While some Manitobans have been forced from their jobs during the coronavirus crisis, police officers in our province have remained busy.
In the past 10 days, the Winnipeg Police Service has dealt with several instances of violent crime.
While many would figure the pandemic should result in a drop in crime, University of Winnipeg criminal justice professor Michael Weinrath says it’s actually having the opposite effect.
“For people with mental health challenges, being home and isolated can be very difficult, and I think those factors may have contributed to some of those crimes.”
Weinrath says the city is in a “cycle” of violent crime, largely due to the still-growing use of methamphetamine.
A large amount of drugs was taken off the city’s streets this week, but that’s not expected to have a positive effect on crime.
The rising price of drugs means people suffering from addiction are not giving it up, but instead looking for more ways to get that supply.
“Addiction is so very powerful that we have not seen any decrease in the amount of illicit drugs that are getting into the hands of those who are a) trafficking it, and b) using it,” says WPS Insp. Max Waddell.
If the proceeds of crime are what fuels their addiction, more crime will be committed to fill that need.
“Over the past couple of years we’ve had crystal meth assaults, where people are high and very difficult to restrain,” explains Weinrath.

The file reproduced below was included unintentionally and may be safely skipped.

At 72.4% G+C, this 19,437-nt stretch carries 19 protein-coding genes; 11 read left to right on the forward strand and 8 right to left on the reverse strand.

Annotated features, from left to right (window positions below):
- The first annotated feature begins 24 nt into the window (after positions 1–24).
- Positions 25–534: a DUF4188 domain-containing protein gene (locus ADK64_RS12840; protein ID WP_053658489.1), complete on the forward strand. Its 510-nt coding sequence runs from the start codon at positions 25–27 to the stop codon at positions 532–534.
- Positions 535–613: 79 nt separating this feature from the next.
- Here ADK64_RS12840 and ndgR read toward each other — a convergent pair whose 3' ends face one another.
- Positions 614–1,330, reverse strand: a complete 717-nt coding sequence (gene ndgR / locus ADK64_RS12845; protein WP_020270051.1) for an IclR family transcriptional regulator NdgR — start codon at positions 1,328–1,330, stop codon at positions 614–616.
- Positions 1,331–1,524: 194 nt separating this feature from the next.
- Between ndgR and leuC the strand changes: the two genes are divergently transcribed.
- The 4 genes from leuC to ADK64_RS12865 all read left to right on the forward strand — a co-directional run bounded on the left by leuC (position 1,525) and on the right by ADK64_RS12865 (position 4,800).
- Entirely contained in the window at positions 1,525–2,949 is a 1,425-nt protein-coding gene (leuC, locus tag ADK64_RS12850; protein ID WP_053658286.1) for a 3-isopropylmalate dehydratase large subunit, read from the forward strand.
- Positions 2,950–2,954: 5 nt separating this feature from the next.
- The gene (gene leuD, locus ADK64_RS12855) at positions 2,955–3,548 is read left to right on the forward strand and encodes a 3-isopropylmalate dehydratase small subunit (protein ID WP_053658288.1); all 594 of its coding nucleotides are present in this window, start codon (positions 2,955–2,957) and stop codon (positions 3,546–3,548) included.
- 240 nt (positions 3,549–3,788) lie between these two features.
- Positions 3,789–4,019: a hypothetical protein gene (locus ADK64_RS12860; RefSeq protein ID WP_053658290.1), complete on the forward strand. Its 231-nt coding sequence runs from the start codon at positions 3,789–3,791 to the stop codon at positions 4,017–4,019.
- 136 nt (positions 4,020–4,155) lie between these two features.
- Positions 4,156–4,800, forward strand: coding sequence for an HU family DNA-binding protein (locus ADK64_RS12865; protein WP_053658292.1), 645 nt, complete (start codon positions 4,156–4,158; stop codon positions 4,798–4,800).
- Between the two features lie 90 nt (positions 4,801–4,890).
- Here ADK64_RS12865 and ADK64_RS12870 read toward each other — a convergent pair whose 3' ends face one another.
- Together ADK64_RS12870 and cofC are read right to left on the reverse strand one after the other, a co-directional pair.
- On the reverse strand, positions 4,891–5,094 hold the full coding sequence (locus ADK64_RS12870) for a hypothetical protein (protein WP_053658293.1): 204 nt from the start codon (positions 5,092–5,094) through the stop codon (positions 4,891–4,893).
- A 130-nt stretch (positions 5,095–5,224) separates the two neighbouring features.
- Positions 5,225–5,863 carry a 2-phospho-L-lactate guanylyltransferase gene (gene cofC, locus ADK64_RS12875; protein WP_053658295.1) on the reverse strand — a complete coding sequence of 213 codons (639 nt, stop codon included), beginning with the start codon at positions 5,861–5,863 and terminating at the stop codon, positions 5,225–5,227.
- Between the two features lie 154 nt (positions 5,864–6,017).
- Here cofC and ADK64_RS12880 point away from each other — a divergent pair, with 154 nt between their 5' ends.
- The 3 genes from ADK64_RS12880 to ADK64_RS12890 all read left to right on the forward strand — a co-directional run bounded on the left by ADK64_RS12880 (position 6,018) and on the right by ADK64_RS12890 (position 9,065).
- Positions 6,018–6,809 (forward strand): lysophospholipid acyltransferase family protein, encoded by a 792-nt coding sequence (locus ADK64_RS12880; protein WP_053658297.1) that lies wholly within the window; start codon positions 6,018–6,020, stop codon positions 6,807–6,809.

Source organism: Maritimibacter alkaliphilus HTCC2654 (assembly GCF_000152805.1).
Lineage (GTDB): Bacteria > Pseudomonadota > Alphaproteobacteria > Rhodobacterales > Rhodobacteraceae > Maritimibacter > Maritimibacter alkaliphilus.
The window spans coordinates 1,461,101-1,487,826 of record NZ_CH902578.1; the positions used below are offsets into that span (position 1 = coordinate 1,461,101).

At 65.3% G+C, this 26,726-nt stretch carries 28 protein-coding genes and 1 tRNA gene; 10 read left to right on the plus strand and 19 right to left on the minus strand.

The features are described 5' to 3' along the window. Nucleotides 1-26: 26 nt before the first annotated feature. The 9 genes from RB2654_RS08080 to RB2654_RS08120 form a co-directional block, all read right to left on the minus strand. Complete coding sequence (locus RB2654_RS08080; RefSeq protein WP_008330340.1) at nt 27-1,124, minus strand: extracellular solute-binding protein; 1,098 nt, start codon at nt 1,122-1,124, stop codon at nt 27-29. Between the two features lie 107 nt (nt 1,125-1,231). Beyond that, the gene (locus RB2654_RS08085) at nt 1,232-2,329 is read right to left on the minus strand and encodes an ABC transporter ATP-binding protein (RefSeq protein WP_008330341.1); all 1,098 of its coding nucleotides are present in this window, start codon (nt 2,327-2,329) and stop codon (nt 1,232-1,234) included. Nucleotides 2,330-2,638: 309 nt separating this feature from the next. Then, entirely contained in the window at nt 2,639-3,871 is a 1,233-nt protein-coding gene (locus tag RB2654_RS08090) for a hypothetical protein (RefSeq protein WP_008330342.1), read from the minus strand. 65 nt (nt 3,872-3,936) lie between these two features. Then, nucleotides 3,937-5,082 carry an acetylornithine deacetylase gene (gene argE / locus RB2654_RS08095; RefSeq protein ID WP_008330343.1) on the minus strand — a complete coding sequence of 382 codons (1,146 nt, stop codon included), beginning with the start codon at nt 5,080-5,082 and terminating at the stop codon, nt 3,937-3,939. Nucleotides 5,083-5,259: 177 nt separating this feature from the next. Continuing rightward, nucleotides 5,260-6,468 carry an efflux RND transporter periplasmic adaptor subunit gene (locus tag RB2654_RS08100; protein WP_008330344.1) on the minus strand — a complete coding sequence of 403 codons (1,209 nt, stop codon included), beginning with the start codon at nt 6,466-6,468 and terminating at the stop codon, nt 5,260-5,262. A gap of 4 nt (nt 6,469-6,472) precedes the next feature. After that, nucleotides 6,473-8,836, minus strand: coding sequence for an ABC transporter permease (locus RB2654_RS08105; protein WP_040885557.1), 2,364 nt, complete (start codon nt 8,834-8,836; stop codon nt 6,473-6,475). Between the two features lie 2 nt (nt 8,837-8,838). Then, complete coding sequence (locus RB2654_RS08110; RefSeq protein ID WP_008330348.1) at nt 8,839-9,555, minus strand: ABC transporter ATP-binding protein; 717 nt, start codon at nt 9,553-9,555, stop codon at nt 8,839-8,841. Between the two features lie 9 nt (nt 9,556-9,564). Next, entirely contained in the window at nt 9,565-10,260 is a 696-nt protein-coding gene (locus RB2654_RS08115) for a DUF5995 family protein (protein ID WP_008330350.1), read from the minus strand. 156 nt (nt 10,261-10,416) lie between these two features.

That’s what he believes to be the cause behind an incident on Monday that injured two officers, sending one to hospital.
“It’s pretty remarkable. This fellow was very difficult to take down.”
Eight officers were needed to subdue the man, who was banging on the windows of a Winnipeg Fire Paramedic Service station.
“People should give some credit to the police,” says Weinrath. “We’re sometimes quick to be suspicious when we hear about shootings and violence, but the officers in this particular case did everything they could to avoid using deadly force.”
All of this comes as the city’s homicide total stands at 14 — just off the pace from 2019, Winnipeg’s deadliest year in history.
Weinrath says while the pandemic hasn’t done much to slow down aggravated assaults and murders, it’s not necessarily contributing to those types of crimes.
“If you look at the homicides this year, they’re very much like the ones [from 2019]. They involve people in poor areas, likely the drug trade, gangs and individuals with addictions issues.”
–With files from Shane Gibson
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